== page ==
Col. Chet Richards (USAF Reserve, Ret) / Defense News – 2005-08-01 08:42:21
WASHINGTON (July 26, 2005) — There is a principle of engineering that says that when what you’re doing isn’t working, and trying harder makes the situation worse, you may be solving the wrong problem. With the attacks on London proving that occupying Iraq is not making the world safer, it is time for a radically new approach.
Neo-conservative commentators are crowing that Iraq’s economy has now returned to prewar levels. In other words, after two years of reconstruction, Iraq as a whole has reached the level of an economy decimated by 12 years of UN sanctions and Ba’athist corruption. And even much of this progress is artificial since it reflects an enormous temporary infusion of American dollars.
There are varying estimates of what the Iraq operation will cost. Under one scenario, according to a February Congressional Budget Office report, costs could total an additional $458 billion over the 2005-2015 time frame.
By way of compassion, the Korean War cost $430 billion and the Vietnam War $600 billion in 2005 dollars, according to a Center for Strategic and Budgetary Assessments report, “Fiscal Year 2005 Funding for Military Operations,” published April 11.
Sadly, little of this money seems to be trickling down to improve the lives of ordinary Iraqis. Saddam’s Iraq was a brutal police state where you kept your mouth shut or you got hurt. But we’ve managed to make it look pretty good. People had jobs. There was electricity for air conditioners in the summer. There was running water. You could drive across Baghdad without encountering anything more serious than a shakedown from the local police.
In the prewar days, a person could have a beer without worrying about getting his or her head chopped off. A woman could teach in a university without religious nut cases blowing her brains out, as has already happened to three female professors at the University of Mosul in northern Iraq. Ah, for the good old days of secular, fascist dictatorship.
What the Iraqis so obviously need is a government worth fight for. The elections turned out to be a census: Kurds voted for Kurdish independence, which they will not get. The Shi’a largely voted for Shi’ite theocracy, which they will get. The Sunnis didn’t play. The only ones dying for this regime seem to be poor Iraqis who are risking their lives to take the only paying job in town, and losing.
The administration claims that there are 160,000 Iraqi troops equipped, trained and ready to go. But the only question that counts is: Whom will they fight for? It’s worth remembering that perhaps half a million were willing to die for Saddam’s regime in the Iran-Iraq War. It’s also worth reminding ourselves that we trained millions of South Vietnamese. Ironically, the only Iraqi unit that seems to be in any way effective is the notorious “Wolf Brigade,” commanded by ex-Saddamists.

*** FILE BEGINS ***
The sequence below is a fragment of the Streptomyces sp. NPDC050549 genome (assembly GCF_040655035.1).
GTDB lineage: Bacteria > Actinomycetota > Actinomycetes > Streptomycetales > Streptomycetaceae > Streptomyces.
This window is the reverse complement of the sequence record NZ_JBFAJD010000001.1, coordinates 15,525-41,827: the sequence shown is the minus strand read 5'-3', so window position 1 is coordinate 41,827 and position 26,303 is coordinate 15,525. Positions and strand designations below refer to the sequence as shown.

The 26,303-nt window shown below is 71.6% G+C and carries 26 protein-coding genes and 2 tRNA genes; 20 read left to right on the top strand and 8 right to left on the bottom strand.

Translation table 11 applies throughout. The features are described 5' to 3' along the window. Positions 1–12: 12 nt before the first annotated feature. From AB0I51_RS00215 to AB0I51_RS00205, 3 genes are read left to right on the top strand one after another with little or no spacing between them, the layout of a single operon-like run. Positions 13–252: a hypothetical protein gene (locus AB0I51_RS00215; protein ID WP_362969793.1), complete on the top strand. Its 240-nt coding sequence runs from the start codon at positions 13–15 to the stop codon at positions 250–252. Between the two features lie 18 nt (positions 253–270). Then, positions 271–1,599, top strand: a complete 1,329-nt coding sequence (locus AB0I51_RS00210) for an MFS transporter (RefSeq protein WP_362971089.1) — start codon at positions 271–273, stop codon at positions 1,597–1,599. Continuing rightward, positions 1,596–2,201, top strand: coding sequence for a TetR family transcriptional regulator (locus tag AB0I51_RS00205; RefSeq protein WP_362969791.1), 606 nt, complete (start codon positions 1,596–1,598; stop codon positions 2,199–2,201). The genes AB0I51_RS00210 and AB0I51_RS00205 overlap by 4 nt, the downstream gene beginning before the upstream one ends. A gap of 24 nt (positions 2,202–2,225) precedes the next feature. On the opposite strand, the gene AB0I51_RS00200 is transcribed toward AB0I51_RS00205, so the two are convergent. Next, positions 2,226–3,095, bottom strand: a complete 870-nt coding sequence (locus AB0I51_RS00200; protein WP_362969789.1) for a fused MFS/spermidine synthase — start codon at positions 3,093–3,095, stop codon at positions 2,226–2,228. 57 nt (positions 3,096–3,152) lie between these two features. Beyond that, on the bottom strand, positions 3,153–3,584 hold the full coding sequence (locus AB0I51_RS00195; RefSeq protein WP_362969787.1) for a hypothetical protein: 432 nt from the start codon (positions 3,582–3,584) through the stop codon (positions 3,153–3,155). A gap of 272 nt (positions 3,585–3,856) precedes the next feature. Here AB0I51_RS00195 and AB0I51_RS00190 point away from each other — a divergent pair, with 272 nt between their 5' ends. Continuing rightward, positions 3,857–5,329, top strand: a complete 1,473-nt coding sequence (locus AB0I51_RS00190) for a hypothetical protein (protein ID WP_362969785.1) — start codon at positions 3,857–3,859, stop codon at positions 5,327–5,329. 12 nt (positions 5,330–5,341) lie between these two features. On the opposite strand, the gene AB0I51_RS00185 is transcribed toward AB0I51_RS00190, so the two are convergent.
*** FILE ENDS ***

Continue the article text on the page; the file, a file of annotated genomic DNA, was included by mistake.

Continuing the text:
If they need a government to establish justice, ensure domestic tranquility, and secure the blessings of liberty to themselves and their posterity, and if we can’t give it to them, who can? How about the Iraqis, themselves? After all, our founding fathers didn’t hash out the U.S. Constitution under the paternal eyes of King George III’s army.
The longer we stay in Iraq, the more the various parties there will react to us. Instead of working out their problems, even through civil war, as we once did, they will focus on gaming Uncle Sam and his thousands of troops and billions of dollars.
The process of creating new political arrangements may get messy, perhaps worse than whatever Secretary Donald Rumsfeld had in mind when he made his observations on democracy. But what’s going on there is now horrible and does not seem to be leading to solutions that are any better than what Saddam offered.
It is not difficult to understand how we got ourselves into this: We plunged a western, largely Christian army into the gut of the Muslim Middle East, left it there, and now wonder why people are attacking it. Even if surgery is necessary, you don’t leave the scalpel in and expect the patient to heal. Rather than do any more damage to ourselves or to the Iraqis, and rather than train any more terrorist cells that will attack our cities, it is time to leave and leave quickly.
Although withdrawal may seem cruel, it is the sort of tough love that Iraq needs right now. These are intelligent people, and left to themselves they are more than capable of solving their own problems. As an alternative to spending another $400 billion on killing Iraqis, we can make it clear that once they have a government that truly does represent the aspirations of Iraqis of every stripe, or have instituted any other arrangement they find acceptable, we will generously channel that money into funding their renaissance.
Chet Richards, a retired U. Air Force Reserve colonel, served as the Air Attaché (Reserve) to Saudi Arabia. He writes for the Straus Military Reform Project of the Center for Defense Information, Washington.
Author(s): Col. (Ret.) Chester W. Richards, USAF